Gupta concurred with Blazek’s opinion that a number of cofiring initiatives are at a standstill. “There have been some initiatives on biomass cofiring projects in the U.S., but several of these initiatives are now on hold for variety of reasons,” he said. “For one thing, there is the new boiler MACT [maximum achievable control technology] rule of EPA that severely impacts on the use of biomass cofiring. Industry is reluctant to add new pollution control systems in boilers, such as scrubbers and SCR technology, unless the payback time is relatively short—on the order of three years. Also, Southern Company and Duke had plans for biomass cofiring, but these projects are now on hold for the indefinite term.” This scenario is unlikely to change in the near term, says Gupta, as the cost of natural gas is relatively low.
He also pointed out that the current slowdown in launching biomass cofiring initiatives extends beyond the U.S. “In Europe, there was a big drive in the past to build biomass plants, but now they seem to be pushing back on the biomass plants,” Gupta said. “Now in Europe there is more emphasis on wind energy, which has its own benefits and challenges.”
Thirty-six states now have some sort of goal for making renewables or “alternative energy” a portion of their generation mix. Goals for the percentage of renewables go as high as California’s 33% by 2020. Pending federal legislation, if enacted, would establish a national renewable energy/efficiency standard of 20% in 2020. Coal-consuming utilities and industrials are exploring biomass as an option for state renewable portfolio standards compliance.
“I would suggest that the biggest benefit of biomass cofiring that we will see in the near future is its use in extending the life of marginal coal-fired plants,” Hayes said. “Biomass cofiring will give efficiency benefits, emissions reductions, and help to provide a baseload generation option that also meets state renewable portfolio standards.”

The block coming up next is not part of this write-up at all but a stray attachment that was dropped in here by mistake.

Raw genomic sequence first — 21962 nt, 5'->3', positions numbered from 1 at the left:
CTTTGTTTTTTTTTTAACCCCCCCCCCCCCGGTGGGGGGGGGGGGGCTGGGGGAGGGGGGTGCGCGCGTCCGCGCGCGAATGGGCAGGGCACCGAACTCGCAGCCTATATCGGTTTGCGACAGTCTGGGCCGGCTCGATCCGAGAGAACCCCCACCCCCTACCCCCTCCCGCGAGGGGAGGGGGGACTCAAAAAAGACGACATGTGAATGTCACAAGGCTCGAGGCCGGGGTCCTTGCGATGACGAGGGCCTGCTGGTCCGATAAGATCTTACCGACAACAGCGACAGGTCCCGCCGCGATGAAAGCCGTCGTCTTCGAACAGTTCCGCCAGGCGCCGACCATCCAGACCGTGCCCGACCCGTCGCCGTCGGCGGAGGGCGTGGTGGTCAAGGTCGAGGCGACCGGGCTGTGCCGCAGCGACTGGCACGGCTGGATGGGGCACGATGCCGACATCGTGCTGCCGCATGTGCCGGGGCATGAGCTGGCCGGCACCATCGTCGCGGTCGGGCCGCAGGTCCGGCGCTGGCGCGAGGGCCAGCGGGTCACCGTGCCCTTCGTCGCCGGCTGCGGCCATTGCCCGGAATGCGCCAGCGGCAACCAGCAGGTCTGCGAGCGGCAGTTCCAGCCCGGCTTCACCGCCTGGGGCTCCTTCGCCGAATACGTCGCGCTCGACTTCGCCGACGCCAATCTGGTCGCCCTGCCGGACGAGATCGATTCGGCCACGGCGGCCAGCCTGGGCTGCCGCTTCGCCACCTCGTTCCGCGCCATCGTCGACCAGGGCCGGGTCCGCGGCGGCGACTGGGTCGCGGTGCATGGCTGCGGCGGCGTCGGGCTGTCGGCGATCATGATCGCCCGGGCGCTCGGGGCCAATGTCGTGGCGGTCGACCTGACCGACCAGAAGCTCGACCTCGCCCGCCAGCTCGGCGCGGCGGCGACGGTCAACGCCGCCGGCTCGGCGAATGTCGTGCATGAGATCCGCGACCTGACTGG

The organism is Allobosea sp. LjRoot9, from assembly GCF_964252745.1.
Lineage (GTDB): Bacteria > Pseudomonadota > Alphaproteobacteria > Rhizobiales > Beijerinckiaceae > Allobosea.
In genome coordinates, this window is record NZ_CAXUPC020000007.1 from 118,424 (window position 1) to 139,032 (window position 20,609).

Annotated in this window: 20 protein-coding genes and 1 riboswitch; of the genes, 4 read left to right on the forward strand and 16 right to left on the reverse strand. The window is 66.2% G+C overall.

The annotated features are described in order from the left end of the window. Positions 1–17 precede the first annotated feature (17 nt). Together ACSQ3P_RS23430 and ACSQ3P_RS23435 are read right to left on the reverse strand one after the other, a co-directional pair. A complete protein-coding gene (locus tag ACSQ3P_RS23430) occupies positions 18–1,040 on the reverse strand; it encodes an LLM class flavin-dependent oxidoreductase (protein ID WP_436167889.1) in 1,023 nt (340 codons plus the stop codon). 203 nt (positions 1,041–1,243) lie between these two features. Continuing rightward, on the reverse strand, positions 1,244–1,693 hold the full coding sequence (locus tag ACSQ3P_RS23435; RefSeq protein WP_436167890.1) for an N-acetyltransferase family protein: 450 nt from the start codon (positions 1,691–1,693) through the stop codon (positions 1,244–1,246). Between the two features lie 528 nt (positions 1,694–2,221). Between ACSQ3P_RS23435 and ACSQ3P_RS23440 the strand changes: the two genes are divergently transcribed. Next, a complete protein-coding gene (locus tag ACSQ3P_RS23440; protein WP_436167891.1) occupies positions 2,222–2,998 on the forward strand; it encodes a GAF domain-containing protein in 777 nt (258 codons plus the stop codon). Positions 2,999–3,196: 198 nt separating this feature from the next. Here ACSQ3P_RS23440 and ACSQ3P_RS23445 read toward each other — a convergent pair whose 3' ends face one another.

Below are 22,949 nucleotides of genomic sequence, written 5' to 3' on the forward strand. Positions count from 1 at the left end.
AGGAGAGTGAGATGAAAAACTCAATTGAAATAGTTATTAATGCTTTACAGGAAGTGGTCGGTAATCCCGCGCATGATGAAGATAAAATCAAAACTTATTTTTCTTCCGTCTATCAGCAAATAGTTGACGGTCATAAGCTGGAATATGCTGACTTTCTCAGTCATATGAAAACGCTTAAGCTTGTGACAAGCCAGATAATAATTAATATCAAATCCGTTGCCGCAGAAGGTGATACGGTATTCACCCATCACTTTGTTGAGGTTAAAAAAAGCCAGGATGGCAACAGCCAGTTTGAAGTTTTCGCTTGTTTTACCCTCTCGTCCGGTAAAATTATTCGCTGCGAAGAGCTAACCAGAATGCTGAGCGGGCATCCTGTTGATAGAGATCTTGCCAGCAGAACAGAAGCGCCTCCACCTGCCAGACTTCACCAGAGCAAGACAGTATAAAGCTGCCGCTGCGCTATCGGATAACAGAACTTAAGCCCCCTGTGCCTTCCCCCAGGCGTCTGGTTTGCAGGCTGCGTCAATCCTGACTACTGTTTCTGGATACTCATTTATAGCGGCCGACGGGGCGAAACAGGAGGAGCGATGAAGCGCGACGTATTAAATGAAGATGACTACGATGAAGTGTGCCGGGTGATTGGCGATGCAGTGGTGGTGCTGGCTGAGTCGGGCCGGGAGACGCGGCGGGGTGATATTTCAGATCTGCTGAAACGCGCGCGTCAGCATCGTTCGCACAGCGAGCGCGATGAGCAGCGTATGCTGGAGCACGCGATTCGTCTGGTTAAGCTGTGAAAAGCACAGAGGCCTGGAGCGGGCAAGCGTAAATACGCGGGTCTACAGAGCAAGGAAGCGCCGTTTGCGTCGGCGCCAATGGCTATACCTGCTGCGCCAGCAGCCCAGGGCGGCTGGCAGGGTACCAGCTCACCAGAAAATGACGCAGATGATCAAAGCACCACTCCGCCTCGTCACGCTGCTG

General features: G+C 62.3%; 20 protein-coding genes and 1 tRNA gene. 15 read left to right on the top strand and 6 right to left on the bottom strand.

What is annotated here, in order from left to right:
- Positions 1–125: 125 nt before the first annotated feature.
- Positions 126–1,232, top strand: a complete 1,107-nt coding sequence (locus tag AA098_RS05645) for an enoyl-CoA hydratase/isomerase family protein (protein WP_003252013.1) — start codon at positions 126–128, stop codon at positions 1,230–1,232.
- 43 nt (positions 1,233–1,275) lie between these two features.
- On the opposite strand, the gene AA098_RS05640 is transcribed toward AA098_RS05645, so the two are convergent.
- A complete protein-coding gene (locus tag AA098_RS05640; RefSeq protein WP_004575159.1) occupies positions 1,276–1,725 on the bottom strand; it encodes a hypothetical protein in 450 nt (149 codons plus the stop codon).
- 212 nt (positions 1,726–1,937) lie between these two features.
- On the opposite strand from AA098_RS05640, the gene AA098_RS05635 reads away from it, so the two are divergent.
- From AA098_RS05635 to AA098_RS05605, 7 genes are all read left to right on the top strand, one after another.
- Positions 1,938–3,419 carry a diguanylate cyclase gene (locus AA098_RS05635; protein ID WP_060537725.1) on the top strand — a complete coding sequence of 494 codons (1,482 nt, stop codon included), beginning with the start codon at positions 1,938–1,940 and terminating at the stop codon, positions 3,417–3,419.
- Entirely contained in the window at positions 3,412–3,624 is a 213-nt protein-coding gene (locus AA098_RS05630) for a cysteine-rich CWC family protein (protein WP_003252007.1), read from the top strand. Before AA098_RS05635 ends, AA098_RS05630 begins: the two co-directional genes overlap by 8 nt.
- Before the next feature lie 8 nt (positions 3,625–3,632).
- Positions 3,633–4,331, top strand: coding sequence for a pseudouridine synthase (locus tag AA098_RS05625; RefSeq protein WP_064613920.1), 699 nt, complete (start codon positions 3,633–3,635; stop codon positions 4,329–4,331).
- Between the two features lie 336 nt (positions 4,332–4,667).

Gupta argued that in the future, the U.S. government must take a lead role in technology demonstrations with both stand-alone biomass-fired units and cofired units if the industry is to move forward with this option to meet state renewable portfolio standards.
Castaldi is optimistic about the future role of biomass cofiring in the U.S. “I would say that increased overall usage is likely to occur, but at low biomass-coal ratios in any one given boiler,” he said. “At low to moderate biomass-to-coal ratios, cofiring appears to have the best overall performance for reducing emissions and ensuring trouble-free operation in a coal-fired combustion system. The reductions in mercury and sulfur emissions are big benefits. Also if CO2 issues remain, that would help. My estimation is that biomass energy will make up approximately 20% of the energy supply mix in about 20 years.”
Biomass cofiring represents an excellent opportunity to use coal—our country’s most abundant and affordable energy resource—in a more environmentally sound manner. New technical advances should make cofiring biomass an affordable fuel choice for utilities in the near future.
— Angela Neville, JD, is senior editor of POWER.